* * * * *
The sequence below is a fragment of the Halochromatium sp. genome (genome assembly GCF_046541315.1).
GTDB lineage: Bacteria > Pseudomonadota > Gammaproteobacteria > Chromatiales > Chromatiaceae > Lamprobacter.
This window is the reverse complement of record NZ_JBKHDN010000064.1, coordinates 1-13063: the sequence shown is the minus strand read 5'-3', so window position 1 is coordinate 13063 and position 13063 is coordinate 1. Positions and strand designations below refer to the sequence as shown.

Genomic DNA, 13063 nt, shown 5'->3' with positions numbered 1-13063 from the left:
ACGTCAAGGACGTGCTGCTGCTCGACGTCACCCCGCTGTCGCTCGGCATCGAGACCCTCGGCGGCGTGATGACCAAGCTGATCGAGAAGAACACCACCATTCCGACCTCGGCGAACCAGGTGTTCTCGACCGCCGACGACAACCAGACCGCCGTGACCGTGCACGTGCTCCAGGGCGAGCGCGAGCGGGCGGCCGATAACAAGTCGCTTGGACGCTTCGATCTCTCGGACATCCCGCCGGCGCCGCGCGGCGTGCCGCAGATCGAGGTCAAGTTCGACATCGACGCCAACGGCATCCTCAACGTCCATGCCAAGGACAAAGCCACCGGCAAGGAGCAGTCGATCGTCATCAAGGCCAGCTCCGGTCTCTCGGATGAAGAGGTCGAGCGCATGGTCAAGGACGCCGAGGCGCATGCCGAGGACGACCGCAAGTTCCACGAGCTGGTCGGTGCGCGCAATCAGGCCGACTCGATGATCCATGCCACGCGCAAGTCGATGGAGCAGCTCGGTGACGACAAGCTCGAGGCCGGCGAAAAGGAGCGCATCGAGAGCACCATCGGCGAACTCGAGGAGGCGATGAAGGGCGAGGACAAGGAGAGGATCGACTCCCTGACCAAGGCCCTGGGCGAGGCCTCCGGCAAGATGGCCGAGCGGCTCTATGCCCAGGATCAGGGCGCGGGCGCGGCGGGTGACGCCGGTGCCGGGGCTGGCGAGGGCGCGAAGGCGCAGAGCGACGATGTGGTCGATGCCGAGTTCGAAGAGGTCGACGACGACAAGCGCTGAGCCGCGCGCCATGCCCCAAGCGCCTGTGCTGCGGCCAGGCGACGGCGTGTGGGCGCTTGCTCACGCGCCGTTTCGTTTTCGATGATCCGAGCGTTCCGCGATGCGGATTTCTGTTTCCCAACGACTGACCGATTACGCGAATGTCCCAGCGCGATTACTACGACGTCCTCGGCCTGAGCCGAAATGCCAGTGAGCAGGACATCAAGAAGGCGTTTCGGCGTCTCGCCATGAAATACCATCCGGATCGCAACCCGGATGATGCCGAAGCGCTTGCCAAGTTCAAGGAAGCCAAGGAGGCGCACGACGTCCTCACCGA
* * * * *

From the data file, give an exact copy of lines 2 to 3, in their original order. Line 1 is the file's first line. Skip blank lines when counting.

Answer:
GTDB lineage: Bacteria > Pseudomonadota > Gammaproteobacteria > Chromatiales > Chromatiaceae > Lamprobacter.
This window is the reverse complement of record NZ_JBKHDN010000064.1, coordinates 1-13063: the sequence shown is the minus strand read 5'-3', so window position 1 is coordinate 13063 and position 13063 is coordinate 1. Positions and strand designations below refer to the sequence as shown.